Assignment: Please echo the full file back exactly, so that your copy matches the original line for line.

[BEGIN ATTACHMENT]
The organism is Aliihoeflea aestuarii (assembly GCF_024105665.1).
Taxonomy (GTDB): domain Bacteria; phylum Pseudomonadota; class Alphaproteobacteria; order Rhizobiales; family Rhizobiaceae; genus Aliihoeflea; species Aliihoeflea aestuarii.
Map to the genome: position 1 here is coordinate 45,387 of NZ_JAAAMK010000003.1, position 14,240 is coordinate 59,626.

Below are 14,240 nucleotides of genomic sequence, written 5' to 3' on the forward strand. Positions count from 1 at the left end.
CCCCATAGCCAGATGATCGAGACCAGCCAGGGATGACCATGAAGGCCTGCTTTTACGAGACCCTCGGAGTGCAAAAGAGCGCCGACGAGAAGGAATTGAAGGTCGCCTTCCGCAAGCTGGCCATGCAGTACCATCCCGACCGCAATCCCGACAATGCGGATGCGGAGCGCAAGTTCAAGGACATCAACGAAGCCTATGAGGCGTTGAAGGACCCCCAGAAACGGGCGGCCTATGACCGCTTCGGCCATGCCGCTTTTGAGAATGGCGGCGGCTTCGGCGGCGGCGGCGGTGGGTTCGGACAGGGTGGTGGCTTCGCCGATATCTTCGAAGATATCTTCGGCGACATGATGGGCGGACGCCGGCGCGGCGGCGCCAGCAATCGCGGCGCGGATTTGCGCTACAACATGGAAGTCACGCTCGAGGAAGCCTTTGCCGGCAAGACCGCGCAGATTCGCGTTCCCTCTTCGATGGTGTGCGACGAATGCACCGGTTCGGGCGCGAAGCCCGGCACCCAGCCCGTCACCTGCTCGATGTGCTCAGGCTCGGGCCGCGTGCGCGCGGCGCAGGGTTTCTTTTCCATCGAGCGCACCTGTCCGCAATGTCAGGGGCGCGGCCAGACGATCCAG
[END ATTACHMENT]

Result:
The organism is Aliihoeflea aestuarii (assembly GCF_024105665.1).
Taxonomy (GTDB): domain Bacteria; phylum Pseudomonadota; class Alphaproteobacteria; order Rhizobiales; family Rhizobiaceae; genus Aliihoeflea; species Aliihoeflea aestuarii.
Map to the genome: position 1 here is coordinate 45,387 of NZ_JAAAMK010000003.1, position 14,240 is coordinate 59,626.

Below are 14,240 nucleotides of genomic sequence, written 5' to 3' on the forward strand. Positions count from 1 at the left end.
CCCCATAGCCAGATGATCGAGACCAGCCAGGGATGACCATGAAGGCCTGCTTTTACGAGACCCTCGGAGTGCAAAAGAGCGCCGACGAGAAGGAATTGAAGGTCGCCTTCCGCAAGCTGGCCATGCAGTACCATCCCGACCGCAATCCCGACAATGCGGATGCGGAGCGCAAGTTCAAGGACATCAACGAAGCCTATGAGGCGTTGAAGGACCCCCAGAAACGGGCGGCCTATGACCGCTTCGGCCATGCCGCTTTTGAGAATGGCGGCGGCTTCGGCGGCGGCGGCGGTGGGTTCGGACAGGGTGGTGGCTTCGCCGATATCTTCGAAGATATCTTCGGCGACATGATGGGCGGACGCCGGCGCGGCGGCGCCAGCAATCGCGGCGCGGATTTGCGCTACAACATGGAAGTCACGCTCGAGGAAGCCTTTGCCGGCAAGACCGCGCAGATTCGCGTTCCCTCTTCGATGGTGTGCGACGAATGCACCGGTTCGGGCGCGAAGCCCGGCACCCAGCCCGTCACCTGCTCGATGTGCTCAGGCTCGGGCCGCGTGCGCGCGGCGCAGGGTTTCTTTTCCATCGAGCGCACCTGTCCGCAATGTCAGGGGCGCGGCCAGACGATCCAG